Las Vegas Delwin and Tamara Chapman were in Las Vegas to renew their wedding vows after 25 years of marriage when a luxury helicopter tour of the twinkling Las Vegas Strip and the iconic Hoover Dam caught their attention. Delwin loved to fly.
The sunset tour ended in a smoky crash Wednesday night, killing the Chapmans, a 31-year-old pilot and two other passengers in an accident that scattered helicopter debris across the River Mountains bordering Lake Mead.
Clark County Coroner Michael Murphy said the bodies were not easily recognizable and identifying the victims would likely involve the use of DNA, fingerprint and dental records.
Ron Solze, whose son is married to one of the Chapmans' four daughters, identified the couple, saying they were well known in their small hometown of Utica, Kan., 75 miles southwest of Hays. Delwin ran a construction company and his wife recently closed her hairstyling shop in the town of about 160 people.
"It's a small town, so this affects a lot of people," Solze said. "They were good people."
Howard Bever, the Chapman's pastor, said Delwin Chapman was the property chairman of the church in Utica and used his repair and maintenance skills to keep the church in immaculate shape.
"Someone said if (Delwin) thought he was going to go, though, he would want to go in something like a helicopter," Bever told the The Hays Daily News. "He had flown in power parachutes up to helicopters. He loved the sensation of flying."
Pilot Landon Nield, 31, meanwhile, was a devout Mormon and the father of two who married in June in a Las Vegas church.
"He was a good pilot," said his wife, Gabriela Orozco, 38. "He loved what he was doing. His dream was to be a pilot."
Orozco told The Associated Press her husband had flown for roughly seven years, and was taking tourists along a typical twilight route when the helicopter crashed.
It's unclear what might have triggered the Nevada crash. The weather was mostly clear near Lake Mead on Wednesday, with a low temperature around 29 and winds around 5 mph. Investigators expect to be on the scene three to five days, said Mark Rosekind with the National Transportation Safety Board.
He said the helicopter crashed near the bottom of a V-shaped canyon about 150 feet deep. Investigators had to climb ladders into the canyon to survey the scene.
Investigators have identified both tail rotor blades and parts of the engine, Rosekind said at a news conference Thursday night. There's evidence that the main rotor blades remained attached to the rotor hub of the ill-fated aircraft, he said.
The crash was the latest involving tour helicopters across the country in recent years and comes amid concerns about the safety of the air tour industry. From 1994 through 2008, there were 75 commercial helicopter accidents in the U.S., excluding air ambulances, resulting in 88 fatalities.
Helicopter-crash trial lawyer Gary Robb said tour pilots are encouraged to push the aircraft's limits.
"There is an incentive for the pilot to provide a 'flight thrill' to passengers," Robb said.
The tour operator, Sundance Helicopters of Las Vegas, had at least five accidents and was the subject of 10 federal enforcement actions since 1994.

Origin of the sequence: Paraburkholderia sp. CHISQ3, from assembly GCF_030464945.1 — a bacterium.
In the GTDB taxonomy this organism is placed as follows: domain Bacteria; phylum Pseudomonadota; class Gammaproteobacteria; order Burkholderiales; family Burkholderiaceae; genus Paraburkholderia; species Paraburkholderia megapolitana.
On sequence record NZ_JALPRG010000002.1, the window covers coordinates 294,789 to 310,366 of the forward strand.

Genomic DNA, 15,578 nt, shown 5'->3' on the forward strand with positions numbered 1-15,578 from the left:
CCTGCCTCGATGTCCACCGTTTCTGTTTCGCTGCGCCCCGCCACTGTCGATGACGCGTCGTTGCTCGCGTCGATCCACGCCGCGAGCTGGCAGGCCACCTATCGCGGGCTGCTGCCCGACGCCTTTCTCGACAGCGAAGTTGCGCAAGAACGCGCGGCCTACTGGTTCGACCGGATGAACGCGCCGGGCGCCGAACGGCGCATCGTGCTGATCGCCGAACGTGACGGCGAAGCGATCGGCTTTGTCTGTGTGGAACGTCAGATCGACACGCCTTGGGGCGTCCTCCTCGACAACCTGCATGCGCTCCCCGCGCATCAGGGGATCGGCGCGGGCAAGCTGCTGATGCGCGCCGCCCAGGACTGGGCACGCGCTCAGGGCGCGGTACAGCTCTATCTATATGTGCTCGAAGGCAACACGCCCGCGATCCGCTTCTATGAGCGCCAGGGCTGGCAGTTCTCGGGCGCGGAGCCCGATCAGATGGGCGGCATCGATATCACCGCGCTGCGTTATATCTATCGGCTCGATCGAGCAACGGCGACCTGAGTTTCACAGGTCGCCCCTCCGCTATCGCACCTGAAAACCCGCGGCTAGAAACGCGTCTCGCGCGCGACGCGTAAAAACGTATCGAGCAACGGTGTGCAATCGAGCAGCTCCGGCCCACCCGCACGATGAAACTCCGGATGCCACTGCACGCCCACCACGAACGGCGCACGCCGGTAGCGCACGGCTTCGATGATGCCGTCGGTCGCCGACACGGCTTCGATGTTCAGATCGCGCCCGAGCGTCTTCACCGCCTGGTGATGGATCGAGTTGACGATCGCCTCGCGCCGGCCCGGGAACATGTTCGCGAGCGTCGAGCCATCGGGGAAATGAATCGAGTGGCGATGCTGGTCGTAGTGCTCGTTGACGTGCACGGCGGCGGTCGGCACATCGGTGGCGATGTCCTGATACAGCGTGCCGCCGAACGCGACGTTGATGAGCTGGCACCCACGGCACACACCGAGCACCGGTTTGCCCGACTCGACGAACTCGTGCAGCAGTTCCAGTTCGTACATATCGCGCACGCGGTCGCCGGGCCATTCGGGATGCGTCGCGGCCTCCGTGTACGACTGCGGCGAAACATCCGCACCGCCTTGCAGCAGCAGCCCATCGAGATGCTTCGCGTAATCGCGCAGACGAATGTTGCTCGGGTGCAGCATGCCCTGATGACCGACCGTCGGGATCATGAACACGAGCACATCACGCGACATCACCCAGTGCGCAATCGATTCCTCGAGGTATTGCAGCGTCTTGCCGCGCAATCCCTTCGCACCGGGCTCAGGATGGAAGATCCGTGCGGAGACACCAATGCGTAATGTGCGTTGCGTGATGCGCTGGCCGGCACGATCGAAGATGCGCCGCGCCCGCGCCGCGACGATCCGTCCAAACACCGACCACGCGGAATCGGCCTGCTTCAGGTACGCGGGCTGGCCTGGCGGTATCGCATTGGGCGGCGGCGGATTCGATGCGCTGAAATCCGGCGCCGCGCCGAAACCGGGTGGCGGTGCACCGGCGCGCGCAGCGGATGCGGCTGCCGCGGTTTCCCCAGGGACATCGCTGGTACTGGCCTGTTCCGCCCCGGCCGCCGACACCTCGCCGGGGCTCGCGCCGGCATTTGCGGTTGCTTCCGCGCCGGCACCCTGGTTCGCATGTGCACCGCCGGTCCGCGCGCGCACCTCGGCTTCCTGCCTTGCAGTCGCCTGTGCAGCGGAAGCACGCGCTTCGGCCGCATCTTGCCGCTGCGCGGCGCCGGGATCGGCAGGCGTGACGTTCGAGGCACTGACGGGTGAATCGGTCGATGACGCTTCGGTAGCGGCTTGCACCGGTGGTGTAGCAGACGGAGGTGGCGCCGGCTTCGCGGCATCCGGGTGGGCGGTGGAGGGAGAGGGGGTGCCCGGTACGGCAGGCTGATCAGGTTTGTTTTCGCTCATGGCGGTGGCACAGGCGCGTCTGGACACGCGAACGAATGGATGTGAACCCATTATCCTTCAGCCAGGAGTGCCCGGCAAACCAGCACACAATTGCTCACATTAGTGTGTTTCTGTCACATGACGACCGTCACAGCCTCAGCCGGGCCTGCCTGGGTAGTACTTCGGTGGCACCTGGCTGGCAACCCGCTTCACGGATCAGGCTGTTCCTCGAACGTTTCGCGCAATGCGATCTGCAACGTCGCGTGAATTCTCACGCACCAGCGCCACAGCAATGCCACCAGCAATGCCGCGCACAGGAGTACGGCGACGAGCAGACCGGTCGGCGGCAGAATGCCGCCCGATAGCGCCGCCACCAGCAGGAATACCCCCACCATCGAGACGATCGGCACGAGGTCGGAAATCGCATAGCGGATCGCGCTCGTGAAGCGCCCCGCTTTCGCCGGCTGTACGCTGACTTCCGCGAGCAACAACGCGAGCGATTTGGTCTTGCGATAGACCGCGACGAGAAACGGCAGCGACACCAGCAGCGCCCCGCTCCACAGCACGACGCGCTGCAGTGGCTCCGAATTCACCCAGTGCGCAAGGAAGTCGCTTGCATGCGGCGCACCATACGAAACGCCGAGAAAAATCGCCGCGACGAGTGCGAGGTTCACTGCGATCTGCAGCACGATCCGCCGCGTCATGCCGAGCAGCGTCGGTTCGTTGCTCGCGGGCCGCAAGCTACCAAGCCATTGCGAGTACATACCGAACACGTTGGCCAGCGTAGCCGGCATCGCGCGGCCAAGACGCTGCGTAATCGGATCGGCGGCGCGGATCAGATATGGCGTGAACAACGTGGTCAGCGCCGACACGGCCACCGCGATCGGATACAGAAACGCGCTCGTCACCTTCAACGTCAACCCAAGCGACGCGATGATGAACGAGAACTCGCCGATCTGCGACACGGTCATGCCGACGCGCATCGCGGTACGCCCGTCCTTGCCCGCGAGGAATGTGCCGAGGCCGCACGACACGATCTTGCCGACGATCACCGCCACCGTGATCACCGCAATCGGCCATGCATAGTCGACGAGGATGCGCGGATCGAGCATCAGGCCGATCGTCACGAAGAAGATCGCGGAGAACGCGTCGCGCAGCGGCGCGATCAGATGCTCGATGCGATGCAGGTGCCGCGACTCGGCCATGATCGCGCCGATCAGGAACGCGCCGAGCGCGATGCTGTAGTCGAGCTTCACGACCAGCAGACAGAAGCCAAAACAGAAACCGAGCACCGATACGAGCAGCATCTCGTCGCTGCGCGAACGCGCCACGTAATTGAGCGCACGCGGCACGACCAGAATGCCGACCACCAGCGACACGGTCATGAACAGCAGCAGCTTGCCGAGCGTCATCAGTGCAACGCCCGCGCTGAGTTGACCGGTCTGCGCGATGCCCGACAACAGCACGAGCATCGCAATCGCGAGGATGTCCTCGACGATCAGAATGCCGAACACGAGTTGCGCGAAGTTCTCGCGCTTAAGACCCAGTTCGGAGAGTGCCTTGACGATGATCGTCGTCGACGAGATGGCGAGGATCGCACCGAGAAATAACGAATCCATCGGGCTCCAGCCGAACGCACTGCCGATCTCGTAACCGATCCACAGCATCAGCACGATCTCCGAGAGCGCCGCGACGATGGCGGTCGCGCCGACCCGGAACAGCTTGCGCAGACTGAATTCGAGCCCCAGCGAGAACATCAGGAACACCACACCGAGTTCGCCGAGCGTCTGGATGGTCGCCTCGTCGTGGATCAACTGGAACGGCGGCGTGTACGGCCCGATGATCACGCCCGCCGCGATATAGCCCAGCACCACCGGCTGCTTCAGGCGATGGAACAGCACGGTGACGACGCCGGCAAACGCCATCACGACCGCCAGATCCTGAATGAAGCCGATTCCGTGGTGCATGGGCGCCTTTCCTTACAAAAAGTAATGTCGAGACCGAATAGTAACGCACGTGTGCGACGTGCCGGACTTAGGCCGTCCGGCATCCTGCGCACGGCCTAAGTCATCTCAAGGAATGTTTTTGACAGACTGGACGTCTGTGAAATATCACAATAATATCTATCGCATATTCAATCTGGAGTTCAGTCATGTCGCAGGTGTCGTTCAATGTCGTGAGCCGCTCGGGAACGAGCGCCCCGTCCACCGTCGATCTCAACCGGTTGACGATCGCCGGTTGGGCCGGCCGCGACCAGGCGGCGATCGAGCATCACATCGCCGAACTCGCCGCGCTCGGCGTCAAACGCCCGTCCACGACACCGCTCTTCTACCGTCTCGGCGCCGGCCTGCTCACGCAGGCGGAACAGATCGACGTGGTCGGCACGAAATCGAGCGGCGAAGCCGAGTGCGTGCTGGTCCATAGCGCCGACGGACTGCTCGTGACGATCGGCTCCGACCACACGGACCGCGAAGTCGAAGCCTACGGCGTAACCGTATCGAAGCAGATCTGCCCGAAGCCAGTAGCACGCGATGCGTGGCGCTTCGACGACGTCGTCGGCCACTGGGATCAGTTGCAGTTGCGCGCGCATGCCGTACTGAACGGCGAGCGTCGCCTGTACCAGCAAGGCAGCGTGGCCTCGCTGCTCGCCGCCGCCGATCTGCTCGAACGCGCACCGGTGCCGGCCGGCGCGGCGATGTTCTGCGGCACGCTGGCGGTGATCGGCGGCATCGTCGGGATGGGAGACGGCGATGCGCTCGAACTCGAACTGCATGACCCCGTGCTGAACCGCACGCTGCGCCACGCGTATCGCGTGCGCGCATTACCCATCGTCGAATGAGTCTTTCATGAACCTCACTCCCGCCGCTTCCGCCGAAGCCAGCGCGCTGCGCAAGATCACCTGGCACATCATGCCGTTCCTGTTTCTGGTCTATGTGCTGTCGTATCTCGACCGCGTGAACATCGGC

CEO Larry Pietropaolo noted there was no distress call before a GPS monitoring the location of the helicopter went silent. He said the company was turning over pilot and mechanical records to the NTSB and FAA. The company offers daily tours to the Grand Canyon and boasts a 22-helicopter fleet.
"We work every day to prevent this from happening," Pietropaolo told the AP. "We don't know what happened."
Pietropaolo downplayed the previous accidents and safety violations, saying he would measure Sundance's accident rate per hours flown against any other company. According to data from the Clark County Department of Aviation, Sundance flew 167,182 passengers during the first 10 months of this year — nearly 17,000 per month.
"Sundance has an excellent safety record relative to the industry and general aviation," Pietropaolo said.
Nield had no history of accidents or violations, according to the FAA. He and his 13 siblings grew up on farms in Wyoming and Utah, said his sister Angalena Adams.
"We all learned to work hard and love each other and appreciate each other," Adams said. "He loved everyone. He was an awesome brother and an awesome son."
Nield was hired by Sundance nearly three years ago. Pietropaolo called him a solid pilot and a "very nice young man."
Critics argue Sundance's troubled past is a symbol of relaxed safety practices enforced by helicopter tour companies nationwide.
Robb said chopper tours are the most dangerous form of aircraft travel because the pilots are expected to guide the aircraft and entertain passengers.
U.S. Rep. Carolyn Maloney, D-NY, repeatedly asked the FAA to address public complaints about helicopter safety issues, most recently in October, when a private aircraft crashed in the East River off Manhattan.
"Helicopter traffic is the wild west of aviation," she wrote to Federal Aviation Administrator Randolph Babbit in October. "Helicopters are subject to much less scrutiny than other types of aircraft."
The FAA requires that pilots be certified. Pilots must fly safely but are not restricted to specific altitudes. Gregor noted the FAA does random surveillance on air tour companies, "both overt and covert," to ensure they're operating safely.
Jen Boyer, executive director at Tour Operators Program of Safety, said Sundance Helicopters' membership has been in good standing with the industry group since 1997. That means it has passed thorough annual audits, most recently in July.
"We truly believe this is a sector of the helicopter industry that can be done safely," Boyer said.
Contributing to this report were Associated Press writers Michelle Rindels and Oskar Garcia in Las Vegas, and Margaret Stafford in Kansas City, Kan.